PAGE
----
Column: Smarter selection a step to solid scores

In today’s column, Chilliwack Golf Academy instructor Kathy Stecyk talks about the importance of proper club selection.

  • Mon Jun 16th, 2014 7:00am
  • Sports

During playing lessons I have observed that most beginner golfers and higher handicappers leave their approach shots short. Way too often I see their ball end up short of the green, on the front fringe or just on the front portion of the putting surface.

I have also observed that the problem is not always due to a lack of distance that the golfer generates within their swing, but instead poor club selection.

It’s helpful to know how far you hit every club in your bag, but if you don’t, at least know the clubs that you hit 100, 150 and 200 yards.  Many times those are the only yardages marked on the course, so by knowing those three clubs you will be able to make a more accurate decision on what’s needed for the in-between yardages. For example, if you hit your six iron 150 yards and your pitching wedge 100 yards, it’s a good bet that your eight iron will work for 125 yard shot.

If you don’t generate as much distance in your swing consider knowing what club you hit 50, 100 and 125 yards.The same principle applies.  It’s all relative!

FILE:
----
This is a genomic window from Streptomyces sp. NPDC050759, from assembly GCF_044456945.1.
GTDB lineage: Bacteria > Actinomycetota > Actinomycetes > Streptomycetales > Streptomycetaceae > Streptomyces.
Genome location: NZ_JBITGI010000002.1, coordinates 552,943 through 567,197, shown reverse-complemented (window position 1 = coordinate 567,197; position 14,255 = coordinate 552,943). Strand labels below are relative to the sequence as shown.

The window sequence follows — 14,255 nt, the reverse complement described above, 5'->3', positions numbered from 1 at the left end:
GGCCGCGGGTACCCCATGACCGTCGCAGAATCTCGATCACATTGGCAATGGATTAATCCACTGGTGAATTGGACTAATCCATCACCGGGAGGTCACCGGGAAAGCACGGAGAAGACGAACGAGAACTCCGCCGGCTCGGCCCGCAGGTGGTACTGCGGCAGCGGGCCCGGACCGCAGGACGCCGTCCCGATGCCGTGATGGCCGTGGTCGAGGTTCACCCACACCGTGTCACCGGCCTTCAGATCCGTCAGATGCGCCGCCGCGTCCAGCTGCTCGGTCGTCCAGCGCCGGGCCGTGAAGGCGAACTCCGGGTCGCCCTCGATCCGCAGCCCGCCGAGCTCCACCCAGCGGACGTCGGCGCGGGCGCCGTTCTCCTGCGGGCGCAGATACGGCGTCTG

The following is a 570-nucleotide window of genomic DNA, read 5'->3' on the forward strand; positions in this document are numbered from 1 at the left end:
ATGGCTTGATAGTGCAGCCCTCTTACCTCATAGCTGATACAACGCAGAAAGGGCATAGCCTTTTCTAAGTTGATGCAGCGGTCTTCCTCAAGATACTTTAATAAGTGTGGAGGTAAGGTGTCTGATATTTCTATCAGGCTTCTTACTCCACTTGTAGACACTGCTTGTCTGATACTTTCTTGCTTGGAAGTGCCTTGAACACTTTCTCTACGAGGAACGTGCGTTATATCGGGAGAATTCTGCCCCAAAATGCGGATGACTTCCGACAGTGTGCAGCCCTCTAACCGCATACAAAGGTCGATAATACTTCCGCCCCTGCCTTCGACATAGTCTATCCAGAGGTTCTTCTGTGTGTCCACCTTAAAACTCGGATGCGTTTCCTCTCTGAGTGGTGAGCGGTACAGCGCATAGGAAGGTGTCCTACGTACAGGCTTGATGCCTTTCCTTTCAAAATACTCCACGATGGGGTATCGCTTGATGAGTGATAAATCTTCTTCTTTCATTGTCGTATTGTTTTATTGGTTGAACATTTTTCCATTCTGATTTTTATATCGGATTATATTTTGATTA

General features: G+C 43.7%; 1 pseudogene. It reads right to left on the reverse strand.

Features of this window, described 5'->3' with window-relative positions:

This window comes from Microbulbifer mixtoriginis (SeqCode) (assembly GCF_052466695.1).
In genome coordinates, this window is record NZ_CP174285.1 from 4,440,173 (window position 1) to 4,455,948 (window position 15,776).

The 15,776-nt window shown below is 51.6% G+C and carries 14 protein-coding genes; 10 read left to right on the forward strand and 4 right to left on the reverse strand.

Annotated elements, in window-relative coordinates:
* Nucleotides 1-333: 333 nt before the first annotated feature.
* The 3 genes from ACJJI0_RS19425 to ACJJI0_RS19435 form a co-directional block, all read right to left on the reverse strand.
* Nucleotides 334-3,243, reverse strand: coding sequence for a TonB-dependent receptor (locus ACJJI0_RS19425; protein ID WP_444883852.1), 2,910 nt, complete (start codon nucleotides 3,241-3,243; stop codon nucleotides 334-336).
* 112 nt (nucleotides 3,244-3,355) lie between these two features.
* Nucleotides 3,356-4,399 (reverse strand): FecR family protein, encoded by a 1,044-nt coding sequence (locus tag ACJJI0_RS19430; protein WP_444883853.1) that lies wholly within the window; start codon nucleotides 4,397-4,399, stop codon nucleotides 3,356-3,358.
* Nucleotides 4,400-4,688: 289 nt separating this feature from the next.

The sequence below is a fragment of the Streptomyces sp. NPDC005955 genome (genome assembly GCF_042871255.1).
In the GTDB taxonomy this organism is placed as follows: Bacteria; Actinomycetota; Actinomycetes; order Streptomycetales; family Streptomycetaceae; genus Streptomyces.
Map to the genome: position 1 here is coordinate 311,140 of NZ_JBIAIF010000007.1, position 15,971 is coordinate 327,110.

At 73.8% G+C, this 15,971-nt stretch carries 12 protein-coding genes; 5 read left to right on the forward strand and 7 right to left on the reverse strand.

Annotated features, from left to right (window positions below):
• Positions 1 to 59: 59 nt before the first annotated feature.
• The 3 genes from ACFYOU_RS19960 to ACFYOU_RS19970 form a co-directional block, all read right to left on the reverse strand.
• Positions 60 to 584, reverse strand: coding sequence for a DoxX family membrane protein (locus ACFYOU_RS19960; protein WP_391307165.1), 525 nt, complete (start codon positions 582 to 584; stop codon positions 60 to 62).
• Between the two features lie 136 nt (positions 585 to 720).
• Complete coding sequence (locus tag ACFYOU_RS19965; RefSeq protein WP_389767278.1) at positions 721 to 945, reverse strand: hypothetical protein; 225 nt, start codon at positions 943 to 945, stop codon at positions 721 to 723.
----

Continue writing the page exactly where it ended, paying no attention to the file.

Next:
Remember that this is a game,  so Don’t Plan On Perfection!

What I mean by this is very important to keep in mind; Golf is Not A Game of Perfect.  (This is an awesome golf book by the way…)

If, on your best swing, your six iron travels 150 yards, that’s not the club to necessarily choose when you are 150 yards away.

What?

Yes, that’s right. Think about it for a minute. How often do you really make your best swing?

Unless you are a lean mean golfing machine, consider taking out the five iron instead. That way, if you put your less–than-best- swing on it and don’t make awesome ball contact you will still have the opportunity to reach the green.

As a rule of thumb,  I encourage all of my clients to keep in mind this thought when making a club selection: You chose the right club for the shot if your best swing  sends the ball to the back of the green.

For those golfers that are putting more time into their game, remember to re-evaluate your yardages at the beginning of your play season just to make sure your yardages and club selection have not changed.

Ask yourself, “Do I really, really know how far I hit each club in my bag?”

If you don’t,  you should, and if you are just beginning the game ask your instructor to help you to begin this process.

The technology available today on the lesson tee, such as FLIGHTSCOPE, can pinpoint your yardages for your best swing and ball contact instantly.

So for all of you beginner golfers and higher handicappers out there, opportunities await you on the green!

Learn your yardages and re-think your club selection when you are out there on the links!  Now putt your way to  lower scores!

 

Kathy Strecyk teaches golf to adults and juniors at the Chilliwack Golf Academy. She can be contacted by email at kstecyk@shaw.ca.